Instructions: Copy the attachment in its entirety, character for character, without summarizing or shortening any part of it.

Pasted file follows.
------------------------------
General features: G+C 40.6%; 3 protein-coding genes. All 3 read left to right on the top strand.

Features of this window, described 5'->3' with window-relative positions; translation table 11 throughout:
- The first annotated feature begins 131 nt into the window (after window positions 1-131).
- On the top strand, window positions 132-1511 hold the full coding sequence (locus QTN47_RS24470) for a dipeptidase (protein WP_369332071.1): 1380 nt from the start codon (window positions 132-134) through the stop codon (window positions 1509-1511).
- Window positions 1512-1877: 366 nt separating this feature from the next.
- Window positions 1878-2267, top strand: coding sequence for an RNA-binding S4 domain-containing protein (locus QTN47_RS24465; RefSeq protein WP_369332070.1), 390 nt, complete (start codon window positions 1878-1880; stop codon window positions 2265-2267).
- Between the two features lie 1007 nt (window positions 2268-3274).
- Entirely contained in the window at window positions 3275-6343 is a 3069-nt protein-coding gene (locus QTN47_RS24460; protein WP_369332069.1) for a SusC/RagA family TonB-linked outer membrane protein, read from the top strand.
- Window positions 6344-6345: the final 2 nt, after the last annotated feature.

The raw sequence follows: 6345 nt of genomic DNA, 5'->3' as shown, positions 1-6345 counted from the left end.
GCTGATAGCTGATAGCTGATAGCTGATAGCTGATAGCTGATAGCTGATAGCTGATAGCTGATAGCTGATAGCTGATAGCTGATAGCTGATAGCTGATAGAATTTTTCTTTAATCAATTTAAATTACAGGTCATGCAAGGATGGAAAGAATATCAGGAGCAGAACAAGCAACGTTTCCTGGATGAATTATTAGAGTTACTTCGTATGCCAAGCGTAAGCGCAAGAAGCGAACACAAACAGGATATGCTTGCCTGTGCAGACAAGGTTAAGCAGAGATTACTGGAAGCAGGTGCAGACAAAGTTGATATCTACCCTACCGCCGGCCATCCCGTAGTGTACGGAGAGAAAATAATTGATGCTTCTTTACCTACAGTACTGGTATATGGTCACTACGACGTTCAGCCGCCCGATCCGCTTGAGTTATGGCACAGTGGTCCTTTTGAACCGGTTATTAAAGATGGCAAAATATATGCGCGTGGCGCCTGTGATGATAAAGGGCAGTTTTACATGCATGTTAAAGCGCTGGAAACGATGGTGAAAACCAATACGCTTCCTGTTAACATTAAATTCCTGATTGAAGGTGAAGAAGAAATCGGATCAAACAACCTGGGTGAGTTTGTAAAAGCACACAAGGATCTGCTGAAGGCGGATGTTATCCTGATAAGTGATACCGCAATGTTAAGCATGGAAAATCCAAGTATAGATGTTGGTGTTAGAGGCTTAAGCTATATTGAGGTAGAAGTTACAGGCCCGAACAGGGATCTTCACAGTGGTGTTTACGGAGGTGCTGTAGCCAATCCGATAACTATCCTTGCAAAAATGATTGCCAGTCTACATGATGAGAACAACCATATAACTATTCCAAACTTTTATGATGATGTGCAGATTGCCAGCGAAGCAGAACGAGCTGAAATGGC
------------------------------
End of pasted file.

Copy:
General features: G+C 40.6%; 3 protein-coding genes. All 3 read left to right on the top strand.

Features of this window, described 5'->3' with window-relative positions; translation table 11 throughout:
- The first annotated feature begins 131 nt into the window (after window positions 1-131).
- On the top strand, window positions 132-1511 hold the full coding sequence (locus QTN47_RS24470) for a dipeptidase (protein WP_369332071.1): 1380 nt from the start codon (window positions 132-134) through the stop codon (window positions 1509-1511).
- Window positions 1512-1877: 366 nt separating this feature from the next.
- Window positions 1878-2267, top strand: coding sequence for an RNA-binding S4 domain-containing protein (locus QTN47_RS24465; RefSeq protein WP_369332070.1), 390 nt, complete (start codon window positions 1878-1880; stop codon window positions 2265-2267).
- Between the two features lie 1007 nt (window positions 2268-3274).
- Entirely contained in the window at window positions 3275-6343 is a 3069-nt protein-coding gene (locus QTN47_RS24460; protein WP_369332069.1) for a SusC/RagA family TonB-linked outer membrane protein, read from the top strand.
- Window positions 6344-6345: the final 2 nt, after the last annotated feature.

The raw sequence follows: 6345 nt of genomic DNA, 5'->3' as shown, positions 1-6345 counted from the left end.
GCTGATAGCTGATAGCTGATAGCTGATAGCTGATAGCTGATAGCTGATAGCTGATAGCTGATAGCTGATAGCTGATAGCTGATAGCTGATAGCTGATAGAATTTTTCTTTAATCAATTTAAATTACAGGTCATGCAAGGATGGAAAGAATATCAGGAGCAGAACAAGCAACGTTTCCTGGATGAATTATTAGAGTTACTTCGTATGCCAAGCGTAAGCGCAAGAAGCGAACACAAACAGGATATGCTTGCCTGTGCAGACAAGGTTAAGCAGAGATTACTGGAAGCAGGTGCAGACAAAGTTGATATCTACCCTACCGCCGGCCATCCCGTAGTGTACGGAGAGAAAATAATTGATGCTTCTTTACCTACAGTACTGGTATATGGTCACTACGACGTTCAGCCGCCCGATCCGCTTGAGTTATGGCACAGTGGTCCTTTTGAACCGGTTATTAAAGATGGCAAAATATATGCGCGTGGCGCCTGTGATGATAAAGGGCAGTTTTACATGCATGTTAAAGCGCTGGAAACGATGGTGAAAACCAATACGCTTCCTGTTAACATTAAATTCCTGATTGAAGGTGAAGAAGAAATCGGATCAAACAACCTGGGTGAGTTTGTAAAAGCACACAAGGATCTGCTGAAGGCGGATGTTATCCTGATAAGTGATACCGCAATGTTAAGCATGGAAAATCCAAGTATAGATGTTGGTGTTAGAGGCTTAAGCTATATTGAGGTAGAAGTTACAGGCCCGAACAGGGATCTTCACAGTGGTGTTTACGGAGGTGCTGTAGCCAATCCGATAACTATCCTTGCAAAAATGATTGCCAGTCTACATGATGAGAACAACCATATAACTATTCCAAACTTTTATGATGATGTGCAGATTGCCAGCGAAGCAGAACGAGCTGAAATGGC